White Matter Hyperintensity Burden Is Associated With Hippocampal Subfield Volume in Stroke


Etherton MR, Fotiadis P, Giese A-K, Iglesias JE, Wu O, Rost NS. White Matter Hyperintensity Burden Is Associated With Hippocampal Subfield Volume in Stroke. Front Neurol 2020;11:588883. Copy at https://tinyurl.com/y8cbfk6e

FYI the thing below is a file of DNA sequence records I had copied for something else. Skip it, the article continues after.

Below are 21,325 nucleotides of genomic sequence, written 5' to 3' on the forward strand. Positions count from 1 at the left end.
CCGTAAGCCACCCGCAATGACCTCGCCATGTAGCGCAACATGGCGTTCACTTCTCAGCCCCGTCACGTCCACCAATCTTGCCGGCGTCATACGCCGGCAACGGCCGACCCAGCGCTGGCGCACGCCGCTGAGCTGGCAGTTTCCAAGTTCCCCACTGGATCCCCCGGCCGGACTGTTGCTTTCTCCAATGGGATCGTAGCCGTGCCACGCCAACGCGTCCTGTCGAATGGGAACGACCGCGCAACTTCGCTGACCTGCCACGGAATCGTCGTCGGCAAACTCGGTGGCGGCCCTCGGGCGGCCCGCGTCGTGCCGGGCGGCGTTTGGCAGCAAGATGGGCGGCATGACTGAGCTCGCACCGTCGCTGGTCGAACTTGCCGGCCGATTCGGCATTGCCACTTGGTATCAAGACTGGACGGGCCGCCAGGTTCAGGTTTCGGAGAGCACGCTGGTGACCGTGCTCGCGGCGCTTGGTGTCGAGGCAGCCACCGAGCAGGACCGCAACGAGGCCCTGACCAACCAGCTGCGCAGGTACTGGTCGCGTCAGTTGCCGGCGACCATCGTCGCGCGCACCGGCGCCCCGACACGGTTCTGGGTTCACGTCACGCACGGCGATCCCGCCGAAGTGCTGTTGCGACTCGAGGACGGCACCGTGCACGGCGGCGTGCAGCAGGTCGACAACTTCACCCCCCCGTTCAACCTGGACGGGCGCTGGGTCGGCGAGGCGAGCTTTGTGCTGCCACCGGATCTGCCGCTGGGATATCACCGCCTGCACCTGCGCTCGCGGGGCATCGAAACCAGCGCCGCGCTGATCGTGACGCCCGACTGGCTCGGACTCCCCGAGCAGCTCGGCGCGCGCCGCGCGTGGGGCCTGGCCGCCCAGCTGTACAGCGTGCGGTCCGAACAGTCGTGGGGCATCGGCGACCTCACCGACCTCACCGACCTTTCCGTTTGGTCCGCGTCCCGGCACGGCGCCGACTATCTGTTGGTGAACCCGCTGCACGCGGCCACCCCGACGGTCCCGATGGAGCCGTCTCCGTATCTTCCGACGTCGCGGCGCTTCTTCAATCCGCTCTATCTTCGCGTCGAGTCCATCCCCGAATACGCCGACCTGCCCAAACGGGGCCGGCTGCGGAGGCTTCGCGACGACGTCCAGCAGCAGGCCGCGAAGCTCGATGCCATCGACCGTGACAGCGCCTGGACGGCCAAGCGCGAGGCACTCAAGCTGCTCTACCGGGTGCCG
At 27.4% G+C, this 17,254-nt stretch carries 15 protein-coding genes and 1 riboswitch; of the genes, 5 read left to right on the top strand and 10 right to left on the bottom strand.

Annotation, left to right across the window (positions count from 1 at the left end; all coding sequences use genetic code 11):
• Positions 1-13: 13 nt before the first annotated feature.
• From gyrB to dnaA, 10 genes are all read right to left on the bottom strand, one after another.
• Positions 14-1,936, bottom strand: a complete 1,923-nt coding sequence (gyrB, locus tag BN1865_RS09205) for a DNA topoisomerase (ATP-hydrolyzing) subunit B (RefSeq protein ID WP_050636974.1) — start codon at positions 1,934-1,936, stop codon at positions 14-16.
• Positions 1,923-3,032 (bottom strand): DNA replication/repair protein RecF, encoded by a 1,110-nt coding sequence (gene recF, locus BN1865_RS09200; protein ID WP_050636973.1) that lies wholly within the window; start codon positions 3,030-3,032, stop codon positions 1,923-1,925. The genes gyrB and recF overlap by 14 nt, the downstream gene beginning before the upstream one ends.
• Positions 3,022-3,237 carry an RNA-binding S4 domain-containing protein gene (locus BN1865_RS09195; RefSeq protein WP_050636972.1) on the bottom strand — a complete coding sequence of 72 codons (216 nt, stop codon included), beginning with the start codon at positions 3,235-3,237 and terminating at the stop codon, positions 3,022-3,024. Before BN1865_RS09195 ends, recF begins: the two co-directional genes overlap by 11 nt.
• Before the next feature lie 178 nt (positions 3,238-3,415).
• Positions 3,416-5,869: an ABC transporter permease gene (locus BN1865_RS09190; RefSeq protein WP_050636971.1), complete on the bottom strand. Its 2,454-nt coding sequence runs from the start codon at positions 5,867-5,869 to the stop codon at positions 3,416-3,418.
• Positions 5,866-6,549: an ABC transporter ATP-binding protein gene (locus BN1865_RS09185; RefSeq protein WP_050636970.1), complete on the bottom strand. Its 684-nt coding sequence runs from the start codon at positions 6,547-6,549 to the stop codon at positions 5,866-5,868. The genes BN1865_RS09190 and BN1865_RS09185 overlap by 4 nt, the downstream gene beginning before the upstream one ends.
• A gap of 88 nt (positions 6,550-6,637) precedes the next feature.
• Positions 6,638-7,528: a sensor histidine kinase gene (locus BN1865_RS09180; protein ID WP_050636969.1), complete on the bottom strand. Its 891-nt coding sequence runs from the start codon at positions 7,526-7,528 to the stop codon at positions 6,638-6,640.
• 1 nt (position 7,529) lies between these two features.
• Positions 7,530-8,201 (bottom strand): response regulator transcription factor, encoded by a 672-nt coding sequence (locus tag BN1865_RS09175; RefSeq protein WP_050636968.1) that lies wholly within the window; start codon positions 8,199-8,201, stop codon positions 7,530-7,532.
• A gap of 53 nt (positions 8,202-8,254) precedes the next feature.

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White matter hyperintensities of presumed vascular origin (WMH) are a prevalent form of cerebral small-vessel disease and an important risk factor for post-stroke cognitive dysfunction. Despite this prevalence, it is not well understood how WMH contributes to post-stroke cognitive dysfunction. Preliminary findings suggest that increasing WMH volume is associated with total hippocampal volume in chronic stroke patients. The hippocampus, however, is a complex structure with distinct subfields that have varying roles in the function of the hippocampal circuitry and unique anatomical projections to different brain regions. For these reasons, an investigation into the relationship between WMH and hippocampal subfield volume may further delineate how WMH predispose to post-stroke cognitive dysfunction. In a prospective study of acute ischemic stroke patients with moderate/severe WMH burden, we assessed the relationship between quantitative WMH burden and hippocampal subfield volumes. Patients underwent a 3T MRI brain within 2-5 days of stroke onset. Total WMH volume was calculated in a semi-automated manner. Mean cortical thickness and hippocampal volumes were measured in the contralesional hemisphere. Total and subfield hippocampal volumes were measured using an automated, high-resolution, ex vivo computational atlas. Linear regression analyses were performed for predictors of total and subfield hippocampal volumes. Forty patients with acute ischemic stroke and moderate/severe white matter hyperintensity burden were included in this analysis. Median WMH volume was 9.0 cm3. Adjusting for intracranial volume and stroke laterality, age (β = -3.7, P < 0.001), hypertension (β = -44.7, P = 0.04), WMH volume (β = -0.89, P = 0.049), and mean cortical thickness (β = 286.2, P = 0.006) were associated with total hippocampal volume. In multivariable analysis, age (β = -3.3, P < 0.001) and cortical thickness (β = 205.2, P = 0.028) remained independently associated with total hippocampal volume. In linear regression for predictors of hippocampal subfield volume, increasing WMH volume was associated with decreased hippocampal-amygdala transition area volume (β = -0.04, P = 0.001). These finding suggest that in ischemic stroke patients, increased WMH burden is associated with selective hippocampal subfield degeneration in the hippocampal-amygdala transition area.